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Thoughts on the skills and mindsets learners need to participate in a MOOC inspired by Stephen Downe's post... MOOCs in Workplace Learning - Part 5: Skills Learners Need Today - I would love to know your thoughts. 

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Our #msloc430  team is exploring how to motivate people to use working out loud to improve efficiency and problem solving within an organization. What ideas do you have? Do you have any success/failure stories? +Sahana Chattopadhyay and +Dennis Pearce, you both seem to have some interesting thoughts on #wol! Maybe you have some thoughts on our questions?!

Right now our #msloc430  team is discussing how a MOOC could be used to train managers in a large organization about performance management. The even bigger-picture goal would be that these MOOCs could then encourage CoPs to form among managers who are interested in these different aspects of talent management. We would love to hear any thoughts the community has on this challenge!  +karen jeannette, I read the blog post by Stephen Downes that you posted and it got me thinking a lot about the literacies that would be required from people within the organization in order for the MOOC to be well-received and effective. Thank you for the helpful resource! +Mitra Emad, your post on the 'MOOC Monster' was incredibly interesting; do you think that people within an organization may share the same attitude toward a MOOC as they do in higher education?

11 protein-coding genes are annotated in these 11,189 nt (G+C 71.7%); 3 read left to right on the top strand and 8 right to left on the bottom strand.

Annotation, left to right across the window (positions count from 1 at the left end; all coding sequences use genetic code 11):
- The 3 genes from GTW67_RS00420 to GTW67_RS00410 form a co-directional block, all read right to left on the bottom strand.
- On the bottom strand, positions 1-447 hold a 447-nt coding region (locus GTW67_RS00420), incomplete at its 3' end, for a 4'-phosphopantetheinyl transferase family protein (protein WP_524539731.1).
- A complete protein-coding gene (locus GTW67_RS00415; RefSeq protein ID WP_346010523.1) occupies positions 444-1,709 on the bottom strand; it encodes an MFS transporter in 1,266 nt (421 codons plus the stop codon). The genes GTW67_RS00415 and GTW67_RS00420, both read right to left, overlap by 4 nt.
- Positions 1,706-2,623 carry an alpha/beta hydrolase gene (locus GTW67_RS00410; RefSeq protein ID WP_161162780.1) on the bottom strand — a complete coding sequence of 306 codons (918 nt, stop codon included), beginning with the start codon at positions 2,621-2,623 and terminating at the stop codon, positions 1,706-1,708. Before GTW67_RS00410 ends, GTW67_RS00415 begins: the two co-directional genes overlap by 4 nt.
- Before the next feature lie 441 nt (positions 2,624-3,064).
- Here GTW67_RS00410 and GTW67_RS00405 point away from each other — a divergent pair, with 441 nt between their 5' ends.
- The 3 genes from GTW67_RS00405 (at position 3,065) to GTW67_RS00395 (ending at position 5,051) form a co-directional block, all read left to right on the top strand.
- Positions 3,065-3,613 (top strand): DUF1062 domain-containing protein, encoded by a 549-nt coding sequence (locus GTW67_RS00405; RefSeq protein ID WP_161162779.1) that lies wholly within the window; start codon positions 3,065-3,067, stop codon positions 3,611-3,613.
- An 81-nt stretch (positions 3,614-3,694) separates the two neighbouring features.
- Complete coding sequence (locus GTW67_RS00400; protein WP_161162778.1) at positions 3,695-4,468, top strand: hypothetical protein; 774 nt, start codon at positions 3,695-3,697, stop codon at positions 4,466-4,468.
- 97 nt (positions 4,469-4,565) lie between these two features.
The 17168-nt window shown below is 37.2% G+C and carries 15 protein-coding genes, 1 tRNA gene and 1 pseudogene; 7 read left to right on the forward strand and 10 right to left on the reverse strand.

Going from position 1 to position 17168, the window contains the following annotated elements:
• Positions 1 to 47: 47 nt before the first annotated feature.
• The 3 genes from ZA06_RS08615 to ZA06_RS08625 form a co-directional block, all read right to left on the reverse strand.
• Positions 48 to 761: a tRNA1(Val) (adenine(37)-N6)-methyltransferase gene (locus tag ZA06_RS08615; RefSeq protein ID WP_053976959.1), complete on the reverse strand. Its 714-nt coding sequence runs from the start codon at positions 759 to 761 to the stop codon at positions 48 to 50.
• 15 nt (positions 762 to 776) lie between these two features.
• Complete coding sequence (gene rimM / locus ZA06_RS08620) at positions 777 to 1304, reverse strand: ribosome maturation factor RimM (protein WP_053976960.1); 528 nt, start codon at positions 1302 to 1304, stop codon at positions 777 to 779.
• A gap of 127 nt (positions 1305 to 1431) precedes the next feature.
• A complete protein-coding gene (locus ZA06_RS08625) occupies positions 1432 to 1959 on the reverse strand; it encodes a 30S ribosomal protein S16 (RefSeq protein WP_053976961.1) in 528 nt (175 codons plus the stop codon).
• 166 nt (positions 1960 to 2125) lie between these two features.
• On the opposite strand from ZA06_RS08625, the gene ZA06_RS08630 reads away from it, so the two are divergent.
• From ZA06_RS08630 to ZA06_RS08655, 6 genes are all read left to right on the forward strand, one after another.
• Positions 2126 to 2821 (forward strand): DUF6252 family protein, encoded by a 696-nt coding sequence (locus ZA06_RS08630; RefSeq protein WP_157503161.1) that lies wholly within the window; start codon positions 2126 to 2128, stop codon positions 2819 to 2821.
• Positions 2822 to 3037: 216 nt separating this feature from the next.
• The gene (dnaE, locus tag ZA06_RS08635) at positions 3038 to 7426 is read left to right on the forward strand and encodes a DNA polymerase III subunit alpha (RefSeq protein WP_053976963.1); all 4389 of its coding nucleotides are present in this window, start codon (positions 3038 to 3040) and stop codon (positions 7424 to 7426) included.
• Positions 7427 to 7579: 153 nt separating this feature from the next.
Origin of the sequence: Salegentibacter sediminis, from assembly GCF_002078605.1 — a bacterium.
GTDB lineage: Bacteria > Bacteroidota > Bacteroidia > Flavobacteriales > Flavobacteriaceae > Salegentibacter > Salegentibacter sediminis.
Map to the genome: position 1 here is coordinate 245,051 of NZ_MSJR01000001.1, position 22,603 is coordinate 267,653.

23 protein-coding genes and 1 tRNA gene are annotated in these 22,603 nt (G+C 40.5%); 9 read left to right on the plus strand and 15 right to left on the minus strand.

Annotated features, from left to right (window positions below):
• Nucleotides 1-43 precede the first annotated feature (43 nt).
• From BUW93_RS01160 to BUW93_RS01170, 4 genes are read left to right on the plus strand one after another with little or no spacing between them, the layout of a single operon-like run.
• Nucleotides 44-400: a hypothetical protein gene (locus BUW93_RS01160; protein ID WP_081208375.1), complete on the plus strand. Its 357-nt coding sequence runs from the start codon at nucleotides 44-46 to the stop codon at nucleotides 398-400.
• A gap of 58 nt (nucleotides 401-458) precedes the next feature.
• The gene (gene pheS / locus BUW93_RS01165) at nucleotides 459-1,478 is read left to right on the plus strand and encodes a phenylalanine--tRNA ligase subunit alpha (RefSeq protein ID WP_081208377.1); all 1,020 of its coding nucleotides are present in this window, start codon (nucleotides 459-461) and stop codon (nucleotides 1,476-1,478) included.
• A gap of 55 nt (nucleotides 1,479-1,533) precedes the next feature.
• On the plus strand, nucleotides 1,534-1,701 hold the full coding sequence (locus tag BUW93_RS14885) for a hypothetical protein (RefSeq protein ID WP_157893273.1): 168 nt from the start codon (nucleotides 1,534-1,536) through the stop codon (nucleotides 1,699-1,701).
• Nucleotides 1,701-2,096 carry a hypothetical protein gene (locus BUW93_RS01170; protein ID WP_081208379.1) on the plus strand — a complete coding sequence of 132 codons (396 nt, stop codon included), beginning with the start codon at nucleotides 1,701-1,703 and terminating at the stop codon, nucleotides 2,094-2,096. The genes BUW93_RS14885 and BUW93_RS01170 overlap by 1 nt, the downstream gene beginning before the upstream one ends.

I've been doing a lot of thinking about how to use social learning and the concept of building a #PLN as a way to introduce an #ESN . Thanks to +Keeley Sorokti for inspiration. I'd like to see features built into social tools to explicitly support these activities. Here is an idea I've put together for such a tool to support a network of school teachers. +Helen Blunden  +Tanya Lau +Maureen Crawford +Kate Pinner +Helen Crump  +Essa Garland +Bruno Winck +Paul Signorelli +Jeff Merrell  I'd love to hear your thoughts on the value of such a tool, suggested features, and how/whether you think it could support learning in an organization. Please invite others to comments as well!

Personal Learning Network Support Tool

Purpose of the tool:
Maintaining a diverse network of strong and weak ties helps you learn, advance, and build social connections, and develop a stronger identity.  The personal learning network tool helps you visualize, grow, and learn from your network.

Key features:
Displays a visual diagram of your contacts taken from email, social media, contacts, calendars, and information about organizations with which you’re associated (e.g., schools, work places, volunteer organizations, etc.). The diagram illustrates strong and weak ties based on interactions with each person. Data can be manually manipulated to account for offline interactions. The diagram updates automatically so it shows a picture of your network ties at a specific point in time. You can also review the history of your network to see how it has changed.